Back to August 2012

Varieties Worth Considering—Part 1

For some time I have been considering what varieties to plant in some new orchards we are establishing. I have read and studied many of the new releases, and while interesting to me in some cases, long­-term field data is missing on these cultivars.

True performance can only be assessed after the variety is in a production orchard for a minimum of 25 years, in my opinion. Too many new varieties have hit the street only to be thrown in the ditch in a few years, leaving those that have invested several years of time and money in them holding the bag. At my age, I do not have the luxury of 25 years of experimentation, so, for that reason, I revert to selecting those that I have grown and had success with over an extended period of time.

Among those varieties, I count ‘Desirable’, ‘Kiowa’, ‘Creek’, ‘Caddo’, ‘Elliott’ and ‘Stuart’. Follow me as I cover some of the specifics of each variety as I have come to know them. I have not included ‘Wichita’ because of its late-summer fruit-split problem in the East. I have grown it in Texas and, to date, have encountered no variety with the yield potential of ‘Wichita’; so, if you are in an area where it can be produced, I would recommend it.

‘Desirable’: Over the years, it has been the most consistent producer I have known. Not the highest, but the most consistent, and the most consistent in being profitable. Its self-thinning characteristics make it a relatively uniform bearer from year to year. I find it needs fruit thinning only occasionally.

It has fairly thin foliage in comparison to other varieties and will produce weak limb angles (crotches) if not pruned properly as a young tree. It resists yellow and black aphids very well and is not bothered by mites in most years, but will occasionally require treating for any of the insect pests of pecans.

There is generally very little sooty mold on this variety. It will produce a large nut (mid-40 to mid-50 count), a meat yield of 51-53 percent. The color is very good. Good for the gift pack, shelling, and inshell sales. In my opinion, it is the standard that all other nuts should be compared against for overall quality. Harvest is fairly early, occurring in mid-October in Georgia.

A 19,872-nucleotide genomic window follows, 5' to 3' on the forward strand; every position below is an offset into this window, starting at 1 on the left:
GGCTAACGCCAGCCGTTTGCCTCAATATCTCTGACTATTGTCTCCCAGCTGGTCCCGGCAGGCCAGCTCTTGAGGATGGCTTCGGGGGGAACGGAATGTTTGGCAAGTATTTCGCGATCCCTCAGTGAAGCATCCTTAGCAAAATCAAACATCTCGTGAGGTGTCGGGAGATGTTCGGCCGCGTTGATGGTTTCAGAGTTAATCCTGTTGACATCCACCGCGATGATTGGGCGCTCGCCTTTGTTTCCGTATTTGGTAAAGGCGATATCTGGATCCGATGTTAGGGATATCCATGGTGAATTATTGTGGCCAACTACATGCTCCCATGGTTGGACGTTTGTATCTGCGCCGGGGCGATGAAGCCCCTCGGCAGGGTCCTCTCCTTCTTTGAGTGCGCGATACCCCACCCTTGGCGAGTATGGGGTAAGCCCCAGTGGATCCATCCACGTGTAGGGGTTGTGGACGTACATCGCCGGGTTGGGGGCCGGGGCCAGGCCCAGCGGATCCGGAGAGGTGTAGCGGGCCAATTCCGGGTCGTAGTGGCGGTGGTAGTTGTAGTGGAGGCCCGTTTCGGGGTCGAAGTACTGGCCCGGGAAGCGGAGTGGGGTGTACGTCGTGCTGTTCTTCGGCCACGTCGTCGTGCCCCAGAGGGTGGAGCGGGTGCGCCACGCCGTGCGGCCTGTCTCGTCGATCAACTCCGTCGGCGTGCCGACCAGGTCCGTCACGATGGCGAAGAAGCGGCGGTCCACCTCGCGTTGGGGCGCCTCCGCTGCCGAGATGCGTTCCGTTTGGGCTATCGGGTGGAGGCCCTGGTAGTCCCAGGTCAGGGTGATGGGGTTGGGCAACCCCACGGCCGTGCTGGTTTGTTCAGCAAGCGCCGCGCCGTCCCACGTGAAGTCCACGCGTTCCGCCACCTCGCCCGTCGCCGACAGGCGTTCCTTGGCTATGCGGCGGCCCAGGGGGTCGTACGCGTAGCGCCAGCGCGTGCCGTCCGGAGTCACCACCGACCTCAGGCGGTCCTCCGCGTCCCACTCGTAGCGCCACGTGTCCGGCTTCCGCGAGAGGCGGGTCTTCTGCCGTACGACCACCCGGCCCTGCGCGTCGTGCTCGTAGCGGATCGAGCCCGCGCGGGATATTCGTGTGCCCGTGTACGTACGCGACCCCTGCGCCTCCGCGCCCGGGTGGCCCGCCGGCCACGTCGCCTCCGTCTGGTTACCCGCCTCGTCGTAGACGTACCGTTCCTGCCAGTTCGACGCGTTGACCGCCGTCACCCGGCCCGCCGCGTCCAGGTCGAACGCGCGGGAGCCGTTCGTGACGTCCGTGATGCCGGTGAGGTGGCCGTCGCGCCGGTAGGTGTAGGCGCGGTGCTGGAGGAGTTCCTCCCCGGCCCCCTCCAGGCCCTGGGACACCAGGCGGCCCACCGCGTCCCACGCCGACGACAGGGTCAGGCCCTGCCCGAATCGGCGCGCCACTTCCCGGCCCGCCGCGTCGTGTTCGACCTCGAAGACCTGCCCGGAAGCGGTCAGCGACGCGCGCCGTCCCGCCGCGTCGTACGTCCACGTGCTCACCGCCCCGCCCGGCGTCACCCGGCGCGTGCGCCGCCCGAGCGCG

Yields are 1,200 to 1,400 pounds-per-acre range on average but have exceeded 2,000 pounds per acre in high-density plantings. It appears to show adaptability to mechanical hedging. Its Achilles heel is susceptibility to scab. It requires a high-maintenance spray program with as little as 10-day spray intervals during periods of constant rains and disease pressure. Despite this, it has always been a profitable variety, even when prices were not so high. I would not plant this variety in areas that are wet, low, subject to fog and heavy dews, or plagued by poor air drainage or heavy soils.

‘Kiowa’: This a variety that was one of the original “Indian” varieties released by Tommy Thompson at the Brownwood USDA station in Texas. It is about the only one of those varieties that seems to be growing in popularity in the East. The tree is very vigorous in its growth habits with heavier foliage than ‘Desirable.’ It does retain the same foliage coloration characteristics as ‘Desirable,’ being a lighter green, almost yellowish in some growth stages.

The nut is very similar to a ‘Desirable,’ tending to be a bit larger than ‘Desirable.’ Color is good but will darken in storage if not handled properly. The variety is very good for immediate shelling after harvest. The novice will find a difficult time distinguishing this nut and tree from a ‘Desirable.’ Like the ‘Desirable,’ it is a consistent bearer but with heavier production than ‘Desirable’.

Over the years, it will require a bit more fruit thinning, which is difficult on this tree. Nuts do not want to come off at the recommended growth stage; consequently, you are liable to see more bark damage on this tree. I wait until the nuts are larger before shaking, so they come off without damage to the tree.

It shares the same insect and sooty mold resistance as ‘Desirable’ but differs in scab susceptibility. It does not scab as easily as ‘Desirable,’ but it will scab under heavy pressure if not sprayed properly. If I have a field of ‘Desirable’ with low or wet areas, ‘Kiowa’ is my choice to interplant with the ‘Desirable’ as it will harvest and ship together.

Nut size is larger, more in the consistent 42-46 count range with meat yields of 56 percent. Harvest is mid-season about the same time as ‘Desirable.’ This tree is more precocious than ‘Desirable’ and more resistant to scab, though not immune. It retains many of the good characteristics of one of its parents, ‘Desirable’ while picking up some scab resistance and size from its other parent, ‘Mahan.’

‘Kiowa’ makes an excellent alternative to ‘Desirable’ or a good pollinator for ‘Desirable’ that can be harvested at the same time. (To be continued next month.)

Author Photo

Tom Stevenson

Tom Stevenson is president of farming operations for National Pecan Co.